By the time the two men resumed their talks at the Iraqi official's home, Mrs Aziz was already cooking their dinner in the kitchen: a traditional Iraqi dish of rice, chicken and lamb followed by ice cream and six cups of tea. Alcohol is banned for all officials in Baghdad. Mr Reynolds has always been a teetotaller.
"Tariq Aziz's suspicion was that the Americans wanted to wipe out the Iraqi people," Mr Reynolds told me last week.
"He said that repeatedly. He said if there was any other nation subjected to this treatment of sanctions, it would be regarded as a slaughter."
The man who helped to frame Northern Ireland's "peace process" was, of course, virtually ignored when he left Baghdad. By the time he arrived on business in New York at the end of last week - when the Stealth bombers were already lining up on the runways - he was able only to talk on the phone to a few lowly State Department officials about this trip. America didn't want any messages from Baghdad.
When Mr Reynolds drove round to the headquarters of the United Nations Security Council Official Monitors (Unscom) in Baghdad, he was also told - by one of three inspectors he met - an intriguing piece of information. A Finnish UN arms inspector claimed that Unscom was only probably three months from completing its work.
"Have the Iraqis been told this?" Reynolds wanted to know. The UN man had no idea - it wasn't his job to talk to the Iraqis. Reynolds went back to Tariq Aziz. Aziz said: "Decisions might have been taken very differently if Iraq had known about that."
Now it's easy to exaggerate a dinner-time chat between a Saddam underling and an ex-Taoiseach of Ireland. Mr Reynolds was a powerless attention- seeker, a US Official said privately. And it's true that Richard Butler, Unscom's head, had several times stated, if somewhat cynically, that the inspectors" work had been nearing its end.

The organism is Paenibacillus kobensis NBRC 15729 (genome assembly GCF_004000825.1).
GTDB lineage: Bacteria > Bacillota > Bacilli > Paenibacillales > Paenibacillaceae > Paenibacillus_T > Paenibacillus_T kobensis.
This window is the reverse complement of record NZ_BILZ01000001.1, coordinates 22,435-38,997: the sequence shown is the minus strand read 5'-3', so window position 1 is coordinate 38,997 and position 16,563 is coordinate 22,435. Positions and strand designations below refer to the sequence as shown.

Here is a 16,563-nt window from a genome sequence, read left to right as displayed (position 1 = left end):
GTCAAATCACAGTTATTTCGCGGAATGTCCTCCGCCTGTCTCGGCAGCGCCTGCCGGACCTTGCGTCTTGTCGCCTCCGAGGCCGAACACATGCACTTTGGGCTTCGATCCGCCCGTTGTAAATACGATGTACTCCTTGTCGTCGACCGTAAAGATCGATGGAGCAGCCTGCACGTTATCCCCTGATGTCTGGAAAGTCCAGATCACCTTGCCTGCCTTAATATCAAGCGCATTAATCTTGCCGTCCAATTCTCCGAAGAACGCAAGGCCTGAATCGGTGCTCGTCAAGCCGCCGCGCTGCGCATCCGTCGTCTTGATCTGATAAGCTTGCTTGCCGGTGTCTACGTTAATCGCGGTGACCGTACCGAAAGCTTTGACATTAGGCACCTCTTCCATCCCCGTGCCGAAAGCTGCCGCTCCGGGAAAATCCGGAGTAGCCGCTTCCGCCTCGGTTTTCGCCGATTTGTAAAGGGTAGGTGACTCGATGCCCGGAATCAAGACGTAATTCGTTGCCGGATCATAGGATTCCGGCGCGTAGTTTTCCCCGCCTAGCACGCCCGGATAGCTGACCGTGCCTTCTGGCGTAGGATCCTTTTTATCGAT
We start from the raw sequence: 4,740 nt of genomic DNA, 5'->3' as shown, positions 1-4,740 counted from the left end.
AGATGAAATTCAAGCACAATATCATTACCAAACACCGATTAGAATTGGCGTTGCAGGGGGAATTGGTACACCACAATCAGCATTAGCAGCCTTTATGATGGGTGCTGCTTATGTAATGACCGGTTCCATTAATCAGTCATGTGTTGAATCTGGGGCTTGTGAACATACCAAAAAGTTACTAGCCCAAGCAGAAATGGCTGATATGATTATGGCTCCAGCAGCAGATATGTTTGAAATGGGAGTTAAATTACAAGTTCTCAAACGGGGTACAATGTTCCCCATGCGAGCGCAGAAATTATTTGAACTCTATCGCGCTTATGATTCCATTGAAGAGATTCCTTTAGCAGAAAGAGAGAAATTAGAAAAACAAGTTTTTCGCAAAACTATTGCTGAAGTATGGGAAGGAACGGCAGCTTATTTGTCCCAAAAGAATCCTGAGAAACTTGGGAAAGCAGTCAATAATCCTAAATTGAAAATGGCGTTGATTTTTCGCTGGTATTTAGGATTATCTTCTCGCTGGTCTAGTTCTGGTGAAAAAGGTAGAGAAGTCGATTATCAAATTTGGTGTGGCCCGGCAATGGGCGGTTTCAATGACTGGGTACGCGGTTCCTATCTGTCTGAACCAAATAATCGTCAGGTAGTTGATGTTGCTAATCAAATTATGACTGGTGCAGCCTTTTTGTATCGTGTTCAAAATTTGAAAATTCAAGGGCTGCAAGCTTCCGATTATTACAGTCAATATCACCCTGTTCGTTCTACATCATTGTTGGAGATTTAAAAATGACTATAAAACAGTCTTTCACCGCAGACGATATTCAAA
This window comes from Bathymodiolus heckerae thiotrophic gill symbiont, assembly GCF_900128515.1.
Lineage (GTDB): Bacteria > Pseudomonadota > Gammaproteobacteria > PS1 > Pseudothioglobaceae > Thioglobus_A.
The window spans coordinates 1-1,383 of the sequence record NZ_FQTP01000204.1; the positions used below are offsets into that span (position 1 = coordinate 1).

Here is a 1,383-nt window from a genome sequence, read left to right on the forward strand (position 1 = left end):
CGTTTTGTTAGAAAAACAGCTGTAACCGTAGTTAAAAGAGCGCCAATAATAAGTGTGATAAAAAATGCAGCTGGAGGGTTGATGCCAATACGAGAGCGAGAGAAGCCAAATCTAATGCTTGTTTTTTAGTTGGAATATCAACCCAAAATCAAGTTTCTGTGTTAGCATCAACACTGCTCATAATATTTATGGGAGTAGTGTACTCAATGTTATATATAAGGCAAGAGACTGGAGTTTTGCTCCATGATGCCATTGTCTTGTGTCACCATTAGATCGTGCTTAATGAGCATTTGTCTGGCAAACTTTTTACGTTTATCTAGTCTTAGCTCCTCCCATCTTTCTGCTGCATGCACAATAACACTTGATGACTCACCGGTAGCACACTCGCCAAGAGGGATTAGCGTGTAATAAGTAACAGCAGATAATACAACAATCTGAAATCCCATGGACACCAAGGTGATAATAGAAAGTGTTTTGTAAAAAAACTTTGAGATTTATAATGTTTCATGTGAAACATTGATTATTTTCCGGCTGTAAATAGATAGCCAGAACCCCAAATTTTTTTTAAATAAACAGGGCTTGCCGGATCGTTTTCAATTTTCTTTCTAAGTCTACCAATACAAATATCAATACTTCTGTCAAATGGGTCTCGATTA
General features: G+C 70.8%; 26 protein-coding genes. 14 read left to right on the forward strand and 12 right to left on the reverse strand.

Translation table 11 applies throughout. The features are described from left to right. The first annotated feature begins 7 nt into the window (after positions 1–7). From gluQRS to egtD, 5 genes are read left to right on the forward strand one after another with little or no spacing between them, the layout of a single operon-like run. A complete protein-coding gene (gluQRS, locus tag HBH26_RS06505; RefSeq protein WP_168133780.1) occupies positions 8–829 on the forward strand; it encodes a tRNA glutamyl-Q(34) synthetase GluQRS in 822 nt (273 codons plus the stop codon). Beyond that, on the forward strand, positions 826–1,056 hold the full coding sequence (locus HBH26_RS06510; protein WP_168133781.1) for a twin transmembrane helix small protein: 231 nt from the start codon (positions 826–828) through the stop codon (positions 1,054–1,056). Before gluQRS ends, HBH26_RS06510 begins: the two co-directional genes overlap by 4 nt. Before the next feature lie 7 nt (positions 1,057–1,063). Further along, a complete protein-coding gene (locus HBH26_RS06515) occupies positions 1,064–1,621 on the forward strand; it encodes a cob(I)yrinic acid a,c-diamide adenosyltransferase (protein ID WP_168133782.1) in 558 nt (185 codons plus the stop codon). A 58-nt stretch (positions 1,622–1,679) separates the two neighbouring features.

But Reynolds had, nonetheless, touched the roots of this latest miserable, billion dollar crisis: Iraq's belief - almost unalterable and certainly not without reason - that the US never intends to lift sanctions.
Tariq Aziz's comments to Reynolds can be found in the annex to this weekend's Iraqi letter to the Security Council which ultimately kept the bombers on the ground - though it contains no reference to that $100 million which the US Congress has voted to overthrow the Iraqi regime. The UN can hardly be blamed for that.
In the end, then, it all came back to the purpose of sanctions rather than the undiscovered anthrax spores which may or may not remain in Saddam Hussein's laboratories. Reynolds had been sickened by the medical conditions and deaths of thousands of Iraqi civilians. Yet oddly, this plight has in a perverted way become just another reason to continue the UN's ruthless sanctions machinery.
When Madeleine Albright stood up at the UN to demand a continuation of sanctions recently, she argued her case by saying that there was photographic evidence that Saddam Hussein was continuing to build massive and opulent palaces for himself and his personal entourage all over Iraq. Aerial pictures showed the buildings under construction.
If Saddam Hussein could go on amassing his personal wealth, then sanctions had yet to bite him. The irony, of course, is that those who wish to maintain the embargo do so by demonstrating its failure. For if Saddam can still build palaces, then UN sanctions clearly do not work - but Madelaine Albright tried to argue the opposite.
European nations believe that sanctions have become a kind of dogma. Since they haven't worked for eight years, they must go on - and on and on. And no one is asking about what the French call the "very strong smell of petroleum" that surrounds the pax Americana in the Gulf. If the oil embargo was lifted, where would the current low price of oil collapse to?
Like a bad Western, both Baghdad and Washington appear to have adopted totally irrational policies. The Americans want to use force without knowing what they will do afterwards. The Iraqis risk an American offensive because they do not know if they have a future. Questions rather than rhetoric might be a worthy outcome of the latest nonsense in the Gulf.